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Successful entrepreneurs, OHIO alumni inspire students, dole out advice

Friday, February 12 2016 12:00am

This year’s two Konneker Medal recipients returned to campus last week to share equal parts inspiration and advice with students from the Center for Entrepreneurship, a partnership between OHIO’s College of Business and Voinovich School of Leadership and Public Affairs, and the Russ College of Engineering and Technology.

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By Brianna Wilson and Pete Shooner

At a special ceremony Wednesday, Winston Breeden III, ‘93, and Joseph Jachinowski, BSEE ‘79, received the medal, which is awarded annually to Ohio University faculty, students, or alumni with demonstrated excellence in innovation, invention, commercialization and entrepreneurship.

On Thursday, the duo took time to engage with their fellow Bobcats. Jachinowski, president and CEO of Mevion Medical Systems, a privately-held company that aims to offer affordable and compact proton therapy systems for radiation treatment of cancer, shared his story over breakfast with Russ College student leaders.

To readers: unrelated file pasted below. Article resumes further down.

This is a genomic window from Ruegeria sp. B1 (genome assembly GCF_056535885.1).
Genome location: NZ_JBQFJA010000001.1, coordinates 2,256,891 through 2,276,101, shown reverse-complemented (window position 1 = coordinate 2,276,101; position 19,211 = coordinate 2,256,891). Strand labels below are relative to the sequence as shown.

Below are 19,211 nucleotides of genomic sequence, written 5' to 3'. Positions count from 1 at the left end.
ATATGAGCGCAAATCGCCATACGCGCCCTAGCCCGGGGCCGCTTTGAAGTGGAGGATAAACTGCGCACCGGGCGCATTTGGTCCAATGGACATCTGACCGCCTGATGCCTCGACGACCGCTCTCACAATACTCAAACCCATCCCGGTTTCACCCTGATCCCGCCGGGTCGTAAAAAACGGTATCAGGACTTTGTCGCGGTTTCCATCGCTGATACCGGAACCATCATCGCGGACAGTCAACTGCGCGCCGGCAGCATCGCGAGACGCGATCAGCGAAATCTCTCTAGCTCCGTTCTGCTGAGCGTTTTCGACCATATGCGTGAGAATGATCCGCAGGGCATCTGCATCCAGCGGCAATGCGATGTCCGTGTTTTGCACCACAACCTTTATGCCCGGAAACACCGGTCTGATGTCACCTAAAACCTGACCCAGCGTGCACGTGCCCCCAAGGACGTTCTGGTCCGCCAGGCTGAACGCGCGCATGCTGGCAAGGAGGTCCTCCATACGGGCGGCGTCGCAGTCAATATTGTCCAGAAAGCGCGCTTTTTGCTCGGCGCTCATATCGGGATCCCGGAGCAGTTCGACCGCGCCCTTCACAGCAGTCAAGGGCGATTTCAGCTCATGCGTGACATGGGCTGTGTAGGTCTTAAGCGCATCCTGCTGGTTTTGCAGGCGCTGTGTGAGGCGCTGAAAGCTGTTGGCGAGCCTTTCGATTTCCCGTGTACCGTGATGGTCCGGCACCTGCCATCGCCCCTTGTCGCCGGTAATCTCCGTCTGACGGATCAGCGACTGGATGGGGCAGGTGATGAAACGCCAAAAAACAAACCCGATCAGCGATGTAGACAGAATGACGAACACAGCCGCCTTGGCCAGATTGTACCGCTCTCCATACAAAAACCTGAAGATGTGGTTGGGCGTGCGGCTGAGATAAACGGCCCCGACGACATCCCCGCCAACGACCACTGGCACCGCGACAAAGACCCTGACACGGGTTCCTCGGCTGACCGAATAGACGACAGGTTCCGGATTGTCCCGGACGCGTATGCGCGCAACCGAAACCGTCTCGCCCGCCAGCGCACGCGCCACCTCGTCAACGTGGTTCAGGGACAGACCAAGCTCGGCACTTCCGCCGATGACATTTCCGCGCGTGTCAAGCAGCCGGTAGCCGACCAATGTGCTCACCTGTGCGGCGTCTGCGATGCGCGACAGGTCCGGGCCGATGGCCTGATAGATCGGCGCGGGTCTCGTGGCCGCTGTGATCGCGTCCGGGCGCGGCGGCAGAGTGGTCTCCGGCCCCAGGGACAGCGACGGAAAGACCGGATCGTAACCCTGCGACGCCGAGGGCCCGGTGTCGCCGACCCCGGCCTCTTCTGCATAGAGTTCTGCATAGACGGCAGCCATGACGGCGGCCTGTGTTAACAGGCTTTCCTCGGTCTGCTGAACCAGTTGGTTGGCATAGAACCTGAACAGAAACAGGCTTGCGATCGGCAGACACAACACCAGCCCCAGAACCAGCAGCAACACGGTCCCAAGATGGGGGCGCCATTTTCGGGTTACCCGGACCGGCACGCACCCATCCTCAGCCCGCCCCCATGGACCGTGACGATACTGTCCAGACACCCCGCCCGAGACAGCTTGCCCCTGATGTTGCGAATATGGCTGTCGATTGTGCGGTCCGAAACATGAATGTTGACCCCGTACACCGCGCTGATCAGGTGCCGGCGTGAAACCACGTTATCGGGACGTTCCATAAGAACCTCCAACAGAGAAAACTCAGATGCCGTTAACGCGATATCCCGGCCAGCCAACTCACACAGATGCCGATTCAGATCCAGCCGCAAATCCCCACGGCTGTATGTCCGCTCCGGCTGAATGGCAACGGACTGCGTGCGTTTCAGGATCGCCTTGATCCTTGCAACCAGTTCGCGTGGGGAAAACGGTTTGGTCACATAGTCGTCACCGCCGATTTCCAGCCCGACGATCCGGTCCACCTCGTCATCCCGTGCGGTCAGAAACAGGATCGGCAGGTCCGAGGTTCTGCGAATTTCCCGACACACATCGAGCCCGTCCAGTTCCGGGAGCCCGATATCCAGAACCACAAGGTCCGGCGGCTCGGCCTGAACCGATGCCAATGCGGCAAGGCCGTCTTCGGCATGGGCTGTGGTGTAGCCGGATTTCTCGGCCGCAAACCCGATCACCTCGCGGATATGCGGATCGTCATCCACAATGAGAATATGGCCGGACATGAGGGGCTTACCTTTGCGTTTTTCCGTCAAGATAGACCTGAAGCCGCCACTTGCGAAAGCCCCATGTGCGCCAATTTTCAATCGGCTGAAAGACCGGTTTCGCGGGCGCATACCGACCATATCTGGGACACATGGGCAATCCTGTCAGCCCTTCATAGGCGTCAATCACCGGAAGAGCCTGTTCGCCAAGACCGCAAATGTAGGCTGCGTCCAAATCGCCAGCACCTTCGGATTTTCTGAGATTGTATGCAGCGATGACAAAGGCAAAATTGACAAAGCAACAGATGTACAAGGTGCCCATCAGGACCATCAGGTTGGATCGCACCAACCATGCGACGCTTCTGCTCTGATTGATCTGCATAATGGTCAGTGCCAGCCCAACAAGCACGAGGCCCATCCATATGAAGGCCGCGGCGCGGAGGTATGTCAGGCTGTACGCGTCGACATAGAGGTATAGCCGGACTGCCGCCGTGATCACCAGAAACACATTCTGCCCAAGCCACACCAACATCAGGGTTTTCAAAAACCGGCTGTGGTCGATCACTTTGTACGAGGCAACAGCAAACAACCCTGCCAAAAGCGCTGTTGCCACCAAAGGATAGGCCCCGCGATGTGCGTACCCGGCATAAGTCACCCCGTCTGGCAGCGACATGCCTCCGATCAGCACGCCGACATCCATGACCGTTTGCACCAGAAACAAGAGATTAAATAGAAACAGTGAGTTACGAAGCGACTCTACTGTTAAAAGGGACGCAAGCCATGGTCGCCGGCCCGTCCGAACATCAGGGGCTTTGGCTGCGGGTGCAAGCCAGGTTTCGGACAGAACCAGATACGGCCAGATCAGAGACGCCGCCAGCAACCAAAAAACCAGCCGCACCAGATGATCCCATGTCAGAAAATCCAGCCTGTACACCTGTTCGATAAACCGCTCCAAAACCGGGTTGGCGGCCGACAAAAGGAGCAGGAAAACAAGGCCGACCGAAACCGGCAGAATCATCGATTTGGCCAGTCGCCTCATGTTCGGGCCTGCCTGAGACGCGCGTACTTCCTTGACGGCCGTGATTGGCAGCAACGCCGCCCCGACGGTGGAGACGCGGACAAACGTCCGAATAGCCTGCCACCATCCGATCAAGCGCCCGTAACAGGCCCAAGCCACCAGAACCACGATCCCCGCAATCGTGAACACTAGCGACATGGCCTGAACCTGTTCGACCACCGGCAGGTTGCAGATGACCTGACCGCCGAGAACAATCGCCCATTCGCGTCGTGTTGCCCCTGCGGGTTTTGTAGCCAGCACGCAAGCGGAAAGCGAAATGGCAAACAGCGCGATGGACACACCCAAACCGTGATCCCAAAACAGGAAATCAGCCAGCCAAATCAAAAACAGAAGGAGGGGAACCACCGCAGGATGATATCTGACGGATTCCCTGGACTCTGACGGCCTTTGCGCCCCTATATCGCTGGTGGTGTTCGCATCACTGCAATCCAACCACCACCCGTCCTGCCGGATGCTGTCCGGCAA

“I was struck by how he made so many important career decisions based on following what he was passionate about, even if that meant making a leap which wasn't guaranteed to pay off,” chemical engineering junior Caroline Wilson said. “He's a testament to the fact that if you work your absolute hardest at something that you really care about, your career will prosper as a result.”

Jachinowski then joined Breeden, founder and CEO of Winston Products, LLC, a company with six consumer brands that aims to provide innovative product solutions, for a panel luncheon with students from the Center for Entrepreneurship, where the advice hit a rapid-fire pace.

Don’t miss the top 5 takeaways from the panel: 

1. Be ethical

“You have to be ethical in business. Be relentless with your business ethics in all that you do.” - Jachinowski

2. Identify a problem

“Entrepreneurs often jump ahead by inventing a solution before understanding the problem. Know and understand the problem–and the economic benefits of its solution–before moving forward.” - Breeden

3.  Know your risk profile

“For my first start-up, I had a good risk profile: No kids, no educational debt. I’m better off financially now than I was then, but the risk is higher because I have a family. That’s why I think we’ve seen a shift toward younger entrepreneurs. When you’re young, it’s the right time to start, because you don’t have as high of a risk profile.” - Jachinowski

4. Commercialize

“A lot of people have great ideas, but don’t know how to commercialize them. Seven out of ten entrepreneurs could make it if they took the time to learn marketing and sales. Do that and take what you’ve learned here [Ohio University], and then choose a niche industry to specialize in, and you have a much better chance of succeeding.” – Breeden

5. Sweat

Equity, that is. “I received great advice when I first started: Sweat equity. So we focused not on capital but on building our company, and it paid off.” - Jachinowski

Find out more about the Konneker Medal for Commercialization and Entrepreneurship.

Jeff Zidonis contributed to this story.